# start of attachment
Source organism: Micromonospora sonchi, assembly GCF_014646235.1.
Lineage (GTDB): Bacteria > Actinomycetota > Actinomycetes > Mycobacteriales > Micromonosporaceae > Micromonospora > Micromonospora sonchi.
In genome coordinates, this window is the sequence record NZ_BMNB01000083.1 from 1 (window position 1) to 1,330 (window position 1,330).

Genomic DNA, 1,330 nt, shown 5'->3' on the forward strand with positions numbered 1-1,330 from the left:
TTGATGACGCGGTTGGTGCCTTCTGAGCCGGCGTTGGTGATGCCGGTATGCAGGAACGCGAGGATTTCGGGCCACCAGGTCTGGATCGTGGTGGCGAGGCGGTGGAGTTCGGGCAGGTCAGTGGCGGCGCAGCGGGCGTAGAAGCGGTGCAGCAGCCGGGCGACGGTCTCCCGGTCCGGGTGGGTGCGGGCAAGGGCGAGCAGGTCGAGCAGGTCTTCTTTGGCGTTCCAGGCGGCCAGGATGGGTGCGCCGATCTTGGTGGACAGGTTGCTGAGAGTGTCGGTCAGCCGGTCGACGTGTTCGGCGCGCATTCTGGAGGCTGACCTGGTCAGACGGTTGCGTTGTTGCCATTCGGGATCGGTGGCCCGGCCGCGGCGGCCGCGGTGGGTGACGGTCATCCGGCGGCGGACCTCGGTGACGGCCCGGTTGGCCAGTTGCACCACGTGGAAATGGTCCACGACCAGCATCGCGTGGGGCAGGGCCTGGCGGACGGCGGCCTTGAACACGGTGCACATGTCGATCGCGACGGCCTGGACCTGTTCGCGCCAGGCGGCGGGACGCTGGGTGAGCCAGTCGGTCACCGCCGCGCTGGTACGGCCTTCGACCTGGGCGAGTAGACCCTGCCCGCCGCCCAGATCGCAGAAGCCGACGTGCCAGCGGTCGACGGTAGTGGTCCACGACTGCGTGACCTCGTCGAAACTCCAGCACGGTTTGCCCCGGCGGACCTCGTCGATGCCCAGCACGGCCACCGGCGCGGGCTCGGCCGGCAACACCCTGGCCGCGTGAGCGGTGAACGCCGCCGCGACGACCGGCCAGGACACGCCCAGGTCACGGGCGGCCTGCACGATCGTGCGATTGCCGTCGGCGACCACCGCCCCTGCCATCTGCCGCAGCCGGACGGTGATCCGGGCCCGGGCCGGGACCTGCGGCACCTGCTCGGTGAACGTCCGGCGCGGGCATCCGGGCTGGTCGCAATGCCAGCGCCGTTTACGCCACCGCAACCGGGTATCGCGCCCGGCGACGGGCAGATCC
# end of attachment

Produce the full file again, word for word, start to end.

Source organism: Micromonospora sonchi, assembly GCF_014646235.1.
Lineage (GTDB): Bacteria > Actinomycetota > Actinomycetes > Mycobacteriales > Micromonosporaceae > Micromonospora > Micromonospora sonchi.
In genome coordinates, this window is the sequence record NZ_BMNB01000083.1 from 1 (window position 1) to 1,330 (window position 1,330).

Genomic DNA, 1,330 nt, shown 5'->3' on the forward strand with positions numbered 1-1,330 from the left:
TTGATGACGCGGTTGGTGCCTTCTGAGCCGGCGTTGGTGATGCCGGTATGCAGGAACGCGAGGATTTCGGGCCACCAGGTCTGGATCGTGGTGGCGAGGCGGTGGAGTTCGGGCAGGTCAGTGGCGGCGCAGCGGGCGTAGAAGCGGTGCAGCAGCCGGGCGACGGTCTCCCGGTCCGGGTGGGTGCGGGCAAGGGCGAGCAGGTCGAGCAGGTCTTCTTTGGCGTTCCAGGCGGCCAGGATGGGTGCGCCGATCTTGGTGGACAGGTTGCTGAGAGTGTCGGTCAGCCGGTCGACGTGTTCGGCGCGCATTCTGGAGGCTGACCTGGTCAGACGGTTGCGTTGTTGCCATTCGGGATCGGTGGCCCGGCCGCGGCGGCCGCGGTGGGTGACGGTCATCCGGCGGCGGACCTCGGTGACGGCCCGGTTGGCCAGTTGCACCACGTGGAAATGGTCCACGACCAGCATCGCGTGGGGCAGGGCCTGGCGGACGGCGGCCTTGAACACGGTGCACATGTCGATCGCGACGGCCTGGACCTGTTCGCGCCAGGCGGCGGGACGCTGGGTGAGCCAGTCGGTCACCGCCGCGCTGGTACGGCCTTCGACCTGGGCGAGTAGACCCTGCCCGCCGCCCAGATCGCAGAAGCCGACGTGCCAGCGGTCGACGGTAGTGGTCCACGACTGCGTGACCTCGTCGAAACTCCAGCACGGTTTGCCCCGGCGGACCTCGTCGATGCCCAGCACGGCCACCGGCGCGGGCTCGGCCGGCAACACCCTGGCCGCGTGAGCGGTGAACGCCGCCGCGACGACCGGCCAGGACACGCCCAGGTCACGGGCGGCCTGCACGATCGTGCGATTGCCGTCGGCGACCACCGCCCCTGCCATCTGCCGCAGCCGGACGGTGATCCGGGCCCGGGCCGGGACCTGCGGCACCTGCTCGGTGAACGTCCGGCGCGGGCATCCGGGCTGGTCGCAATGCCAGCGCCGTTTACGCCACCGCAACCGGGTATCGCGCCCGGCGACGGGCAGATCC